I'm pretty sure I'm qualified to answer the second question...
If I understand Ed's proposal correctly (and I may not), the benefit of
segregating participants into "Competitive" and "Non-competitive" classes
would be twofold: 1) To make it easier to catch cheaters by confining log
checking to a smaller Competitive class, and 2) to allow casual participants
to operate any way they see fit, without being restricted by the rules that
apply to the Competitive class.
I believe that, from a practical standpoint, such segregation isn't
necessary to achieve benefit #1. I'm not privy to all of the secret
processes that take place during log checking, but I'm pretty sure that
human intervention and additional technology (such as broadband recordings)
are only applied to entries that are in a position to win awards. I believe
that entries not in such position do not receive any scrutiny beyond what
the log checking program can do by itself. A Competitive class would
actually be a superset of the logs that get extra scrutiny, and that due to
resource constraints the contest sponsors wouldn't expand extra scrutiny to
the entire Competitive class, but would continue to use it only for entries
that are vying for an award. In other words, this wouldn't move the needle
on the sponsors' ability to catch cheaters.
I'm struggling to see the benefit of #2. By definition, a casual operator
doesn't need to cheat. The operator can simply submit the log under
High-Power Assisted or Multi-Op or whatever category matches what was done.
I don't know why a casual operator would lie about it if the log isn't
competitive anyway, and if he/she does lie, who cares? In CQ WW, there's
even a category that eliminates most of the rules: Extreme. The only item on
your list it wouldn't cover is running "totally illegal power", and that's a
completely different subject -- i.e., violation of the license authority's
73, Dick WC1M
> -----Original Message-----
> From: Bob Naumann [mailto:W5OV@W5OV.COM]
> Sent: Sunday, March 10, 2013 9:28 AM
> To: 'Edward Sawyer'; email@example.com
> Subject: Re: [CQ-Contest] CQWW Contest Survey
> This is some thought-provoking commentary - thanks!
> I understand your premise, but I think we have to keep in mind that the
> universe of cheaters is just a small fraction of those who are serious
> competitors - which, as you say, are also just a small fraction of all
> those thousands who makes qsos in the contest.
> The point being, there are relatively few people who need to worry about
> the rules at all. Most people in the contest just turn on their radio -
> and through their preferred method - find and work other contest
> participants and that's all they put into it.
> To "qualify" my opinion, in the big DX contests, I've been a serious
> competitor as you describe since 1979 and have missed very few contests
> over that span. I have mostly been at multi-ops and usually full-time.
> Question 1:
> I think that it is indeed sad and pathetic that there are those who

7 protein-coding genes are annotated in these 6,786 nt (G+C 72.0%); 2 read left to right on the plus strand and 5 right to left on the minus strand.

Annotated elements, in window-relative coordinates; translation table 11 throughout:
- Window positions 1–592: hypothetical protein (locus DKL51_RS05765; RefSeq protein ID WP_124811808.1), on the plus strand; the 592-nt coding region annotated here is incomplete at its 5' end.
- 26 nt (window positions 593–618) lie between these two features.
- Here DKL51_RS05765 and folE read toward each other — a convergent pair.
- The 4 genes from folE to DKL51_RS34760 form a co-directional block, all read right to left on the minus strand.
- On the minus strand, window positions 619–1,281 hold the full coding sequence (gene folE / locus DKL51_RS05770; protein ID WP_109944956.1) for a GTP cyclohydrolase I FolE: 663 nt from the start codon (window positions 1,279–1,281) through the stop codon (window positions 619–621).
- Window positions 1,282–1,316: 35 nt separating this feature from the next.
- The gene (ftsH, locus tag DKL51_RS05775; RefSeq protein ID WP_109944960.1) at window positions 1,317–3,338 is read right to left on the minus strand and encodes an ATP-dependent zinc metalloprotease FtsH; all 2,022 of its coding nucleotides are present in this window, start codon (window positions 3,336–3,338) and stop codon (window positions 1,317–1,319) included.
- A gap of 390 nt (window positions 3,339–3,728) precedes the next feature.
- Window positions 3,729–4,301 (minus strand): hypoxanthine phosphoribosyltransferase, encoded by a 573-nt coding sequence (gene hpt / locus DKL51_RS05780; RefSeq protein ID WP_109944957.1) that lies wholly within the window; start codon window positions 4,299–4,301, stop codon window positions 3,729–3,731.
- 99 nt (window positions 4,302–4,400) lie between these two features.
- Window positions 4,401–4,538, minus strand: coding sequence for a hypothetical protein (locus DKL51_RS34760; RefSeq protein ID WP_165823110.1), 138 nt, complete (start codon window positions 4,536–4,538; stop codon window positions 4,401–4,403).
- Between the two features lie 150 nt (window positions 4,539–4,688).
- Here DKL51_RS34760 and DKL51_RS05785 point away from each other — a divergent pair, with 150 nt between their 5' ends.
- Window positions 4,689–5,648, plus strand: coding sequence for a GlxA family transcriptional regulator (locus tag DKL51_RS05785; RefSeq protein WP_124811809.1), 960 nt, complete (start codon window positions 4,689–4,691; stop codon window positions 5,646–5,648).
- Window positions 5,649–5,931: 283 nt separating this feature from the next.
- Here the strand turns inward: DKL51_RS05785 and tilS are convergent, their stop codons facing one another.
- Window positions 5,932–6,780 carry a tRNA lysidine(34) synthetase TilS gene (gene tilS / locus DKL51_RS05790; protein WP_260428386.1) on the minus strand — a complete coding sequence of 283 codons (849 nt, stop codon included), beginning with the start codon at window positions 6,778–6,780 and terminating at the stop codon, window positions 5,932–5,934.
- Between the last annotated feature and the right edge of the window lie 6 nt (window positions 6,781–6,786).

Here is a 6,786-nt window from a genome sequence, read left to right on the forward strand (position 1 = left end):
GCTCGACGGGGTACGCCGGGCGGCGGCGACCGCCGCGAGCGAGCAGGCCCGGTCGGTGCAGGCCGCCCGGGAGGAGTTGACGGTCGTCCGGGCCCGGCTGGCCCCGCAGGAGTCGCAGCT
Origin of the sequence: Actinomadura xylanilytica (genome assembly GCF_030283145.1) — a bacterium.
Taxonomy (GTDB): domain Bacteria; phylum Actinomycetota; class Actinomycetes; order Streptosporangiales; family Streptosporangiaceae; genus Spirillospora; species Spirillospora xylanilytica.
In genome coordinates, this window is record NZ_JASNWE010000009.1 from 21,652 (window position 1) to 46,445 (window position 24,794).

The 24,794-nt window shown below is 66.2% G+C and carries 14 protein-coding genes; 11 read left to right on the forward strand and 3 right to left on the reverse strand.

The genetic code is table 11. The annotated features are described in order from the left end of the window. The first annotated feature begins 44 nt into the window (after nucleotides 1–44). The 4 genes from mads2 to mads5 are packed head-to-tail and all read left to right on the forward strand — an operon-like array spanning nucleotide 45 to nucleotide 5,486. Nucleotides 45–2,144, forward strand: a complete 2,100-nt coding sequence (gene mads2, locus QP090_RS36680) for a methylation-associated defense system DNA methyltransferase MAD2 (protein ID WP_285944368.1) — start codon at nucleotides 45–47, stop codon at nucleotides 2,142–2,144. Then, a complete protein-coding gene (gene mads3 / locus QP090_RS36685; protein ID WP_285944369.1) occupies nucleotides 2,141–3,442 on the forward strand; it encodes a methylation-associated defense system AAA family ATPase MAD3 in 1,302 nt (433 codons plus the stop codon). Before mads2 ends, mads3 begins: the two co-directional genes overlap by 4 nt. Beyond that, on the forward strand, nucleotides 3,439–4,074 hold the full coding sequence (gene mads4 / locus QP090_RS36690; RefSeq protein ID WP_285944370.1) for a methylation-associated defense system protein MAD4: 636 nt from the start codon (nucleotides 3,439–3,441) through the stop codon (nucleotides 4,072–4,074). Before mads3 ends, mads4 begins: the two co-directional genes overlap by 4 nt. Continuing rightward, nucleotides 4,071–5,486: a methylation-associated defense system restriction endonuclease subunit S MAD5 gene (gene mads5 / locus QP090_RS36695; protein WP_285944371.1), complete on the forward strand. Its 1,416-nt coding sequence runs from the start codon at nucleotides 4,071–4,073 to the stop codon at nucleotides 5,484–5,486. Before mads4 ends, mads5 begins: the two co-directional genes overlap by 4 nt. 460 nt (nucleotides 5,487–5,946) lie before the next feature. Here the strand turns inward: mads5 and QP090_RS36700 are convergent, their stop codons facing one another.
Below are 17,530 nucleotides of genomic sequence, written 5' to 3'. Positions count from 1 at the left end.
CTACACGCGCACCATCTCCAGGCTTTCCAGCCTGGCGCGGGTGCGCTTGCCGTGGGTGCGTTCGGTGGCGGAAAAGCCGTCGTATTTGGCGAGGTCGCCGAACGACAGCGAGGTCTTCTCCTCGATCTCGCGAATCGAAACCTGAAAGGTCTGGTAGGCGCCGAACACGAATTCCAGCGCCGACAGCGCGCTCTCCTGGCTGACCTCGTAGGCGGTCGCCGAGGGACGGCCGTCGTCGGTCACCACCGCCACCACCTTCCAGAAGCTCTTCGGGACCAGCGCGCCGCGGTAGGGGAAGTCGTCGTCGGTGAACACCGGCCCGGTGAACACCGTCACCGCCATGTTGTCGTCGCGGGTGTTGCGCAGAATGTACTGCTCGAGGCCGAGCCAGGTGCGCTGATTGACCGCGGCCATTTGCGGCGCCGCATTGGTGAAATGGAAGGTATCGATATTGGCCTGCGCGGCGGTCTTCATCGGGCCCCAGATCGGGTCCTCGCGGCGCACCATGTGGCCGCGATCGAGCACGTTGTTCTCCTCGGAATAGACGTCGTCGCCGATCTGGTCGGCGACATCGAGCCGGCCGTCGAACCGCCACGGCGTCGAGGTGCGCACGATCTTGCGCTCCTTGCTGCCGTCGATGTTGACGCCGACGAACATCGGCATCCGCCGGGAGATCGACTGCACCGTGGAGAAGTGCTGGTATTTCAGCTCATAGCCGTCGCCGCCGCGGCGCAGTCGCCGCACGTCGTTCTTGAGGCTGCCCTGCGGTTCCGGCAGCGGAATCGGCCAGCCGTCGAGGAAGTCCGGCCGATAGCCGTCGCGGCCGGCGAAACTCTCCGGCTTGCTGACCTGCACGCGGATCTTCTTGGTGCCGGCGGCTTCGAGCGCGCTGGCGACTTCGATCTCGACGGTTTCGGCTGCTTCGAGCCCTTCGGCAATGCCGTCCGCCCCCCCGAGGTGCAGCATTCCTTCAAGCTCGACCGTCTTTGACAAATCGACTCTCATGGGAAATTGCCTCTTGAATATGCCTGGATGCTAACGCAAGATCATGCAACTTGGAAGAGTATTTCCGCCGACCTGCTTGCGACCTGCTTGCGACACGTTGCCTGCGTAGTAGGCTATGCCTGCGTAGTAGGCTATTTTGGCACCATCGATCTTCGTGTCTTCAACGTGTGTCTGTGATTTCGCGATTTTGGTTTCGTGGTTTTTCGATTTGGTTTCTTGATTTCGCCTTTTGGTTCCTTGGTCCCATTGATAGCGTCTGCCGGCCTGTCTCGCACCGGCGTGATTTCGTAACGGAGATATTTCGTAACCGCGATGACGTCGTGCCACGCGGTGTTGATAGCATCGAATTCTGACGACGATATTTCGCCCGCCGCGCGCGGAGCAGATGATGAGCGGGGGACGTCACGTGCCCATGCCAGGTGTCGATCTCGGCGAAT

> cheat in order to gain a hollow victory by:
> 1) single ops using spotting (packet, skimmer, RBN, etc.) and lying
> about it,
> 2) single ops using more than one operator and lying about it,
> (sometimes at more than one location)
> 3) having more than one signal on their air at one time (as applies to
> 4) running excessive power (totally illegal power levels) and lying
> about it,
> 5) running more power than your category allows (100w and claiming QRP
> etc.) and lying about it,
> 6) in multi-single, operating without regard for band change
> restrictions and then deleting the qsos from their log that violate
> those rules,
> 7) In multi-single, and multi-2, changing the times of qsos (rubber
> clocking) in order to attempt to avoid band change penalties,
> 8) etc., and on and on.
> Given time, I'm sure we could expand the list.
> So, will we gain anything by combining single op and single op assisted?
> In my opinion, the only differences are:
> 1) Those who love to operate without assistance will be forced to do so
> if they want to remain competitive.
> 2) #1 in the above list will no longer be an issue for the contest
> As spotting use is only one of many ways of cheating, it makes no sense
> to me to surrender to this one form of cheating and not to the others.
> Question 2:
> While we can recognize that there are differences between "competitors"
> and "participants", I think that once we isolate the two groups through
> some criteria, we will end up with a "participant" who seeks to be at
> the top of the participant "heap", and he will push the envelope (cheat)
> in order to do so.
> Sadly, I think this is human nature. So, while the thought of
> segregating these two types of entrants seems to be a good thing, sadly,
> I think that the practical application of it may not achieve the desired
> So, in summary I think things should be left as-is for the time being.
> -----Original Message-----